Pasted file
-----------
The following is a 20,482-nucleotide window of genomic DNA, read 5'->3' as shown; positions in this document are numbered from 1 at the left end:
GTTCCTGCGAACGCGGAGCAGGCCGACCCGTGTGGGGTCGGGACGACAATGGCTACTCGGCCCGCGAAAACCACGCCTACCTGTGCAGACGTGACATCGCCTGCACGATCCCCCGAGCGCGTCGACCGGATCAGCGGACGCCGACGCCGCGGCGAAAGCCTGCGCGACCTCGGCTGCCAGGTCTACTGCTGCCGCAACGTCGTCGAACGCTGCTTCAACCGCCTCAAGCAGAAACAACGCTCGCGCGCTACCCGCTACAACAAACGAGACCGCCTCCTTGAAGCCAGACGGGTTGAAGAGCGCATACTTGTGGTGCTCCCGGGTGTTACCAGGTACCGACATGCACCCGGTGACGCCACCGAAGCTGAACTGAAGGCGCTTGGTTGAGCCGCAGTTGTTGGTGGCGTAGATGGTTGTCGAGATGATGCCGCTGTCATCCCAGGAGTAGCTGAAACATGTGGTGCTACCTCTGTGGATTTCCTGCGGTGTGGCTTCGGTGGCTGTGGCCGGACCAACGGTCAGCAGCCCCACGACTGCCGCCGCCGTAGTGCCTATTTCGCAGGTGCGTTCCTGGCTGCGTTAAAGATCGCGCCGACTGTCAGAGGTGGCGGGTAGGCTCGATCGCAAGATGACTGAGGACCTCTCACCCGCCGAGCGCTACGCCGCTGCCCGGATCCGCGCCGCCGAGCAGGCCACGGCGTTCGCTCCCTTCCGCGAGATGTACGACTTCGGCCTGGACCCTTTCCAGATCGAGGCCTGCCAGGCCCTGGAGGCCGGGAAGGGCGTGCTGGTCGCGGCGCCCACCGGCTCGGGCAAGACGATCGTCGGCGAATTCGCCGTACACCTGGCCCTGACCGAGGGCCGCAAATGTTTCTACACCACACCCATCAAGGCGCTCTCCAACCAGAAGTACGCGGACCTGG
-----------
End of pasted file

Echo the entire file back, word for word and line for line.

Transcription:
The following is a 20,482-nucleotide window of genomic DNA, read 5'->3' as shown; positions in this document are numbered from 1 at the left end:
GTTCCTGCGAACGCGGAGCAGGCCGACCCGTGTGGGGTCGGGACGACAATGGCTACTCGGCCCGCGAAAACCACGCCTACCTGTGCAGACGTGACATCGCCTGCACGATCCCCCGAGCGCGTCGACCGGATCAGCGGACGCCGACGCCGCGGCGAAAGCCTGCGCGACCTCGGCTGCCAGGTCTACTGCTGCCGCAACGTCGTCGAACGCTGCTTCAACCGCCTCAAGCAGAAACAACGCTCGCGCGCTACCCGCTACAACAAACGAGACCGCCTCCTTGAAGCCAGACGGGTTGAAGAGCGCATACTTGTGGTGCTCCCGGGTGTTACCAGGTACCGACATGCACCCGGTGACGCCACCGAAGCTGAACTGAAGGCGCTTGGTTGAGCCGCAGTTGTTGGTGGCGTAGATGGTTGTCGAGATGATGCCGCTGTCATCCCAGGAGTAGCTGAAACATGTGGTGCTACCTCTGTGGATTTCCTGCGGTGTGGCTTCGGTGGCTGTGGCCGGACCAACGGTCAGCAGCCCCACGACTGCCGCCGCCGTAGTGCCTATTTCGCAGGTGCGTTCCTGGCTGCGTTAAAGATCGCGCCGACTGTCAGAGGTGGCGGGTAGGCTCGATCGCAAGATGACTGAGGACCTCTCACCCGCCGAGCGCTACGCCGCTGCCCGGATCCGCGCCGCCGAGCAGGCCACGGCGTTCGCTCCCTTCCGCGAGATGTACGACTTCGGCCTGGACCCTTTCCAGATCGAGGCCTGCCAGGCCCTGGAGGCCGGGAAGGGCGTGCTGGTCGCGGCGCCCACCGGCTCGGGCAAGACGATCGTCGGCGAATTCGCCGTACACCTGGCCCTGACCGAGGGCCGCAAATGTTTCTACACCACACCCATCAAGGCGCTCTCCAACCAGAAGTACGCGGACCTGG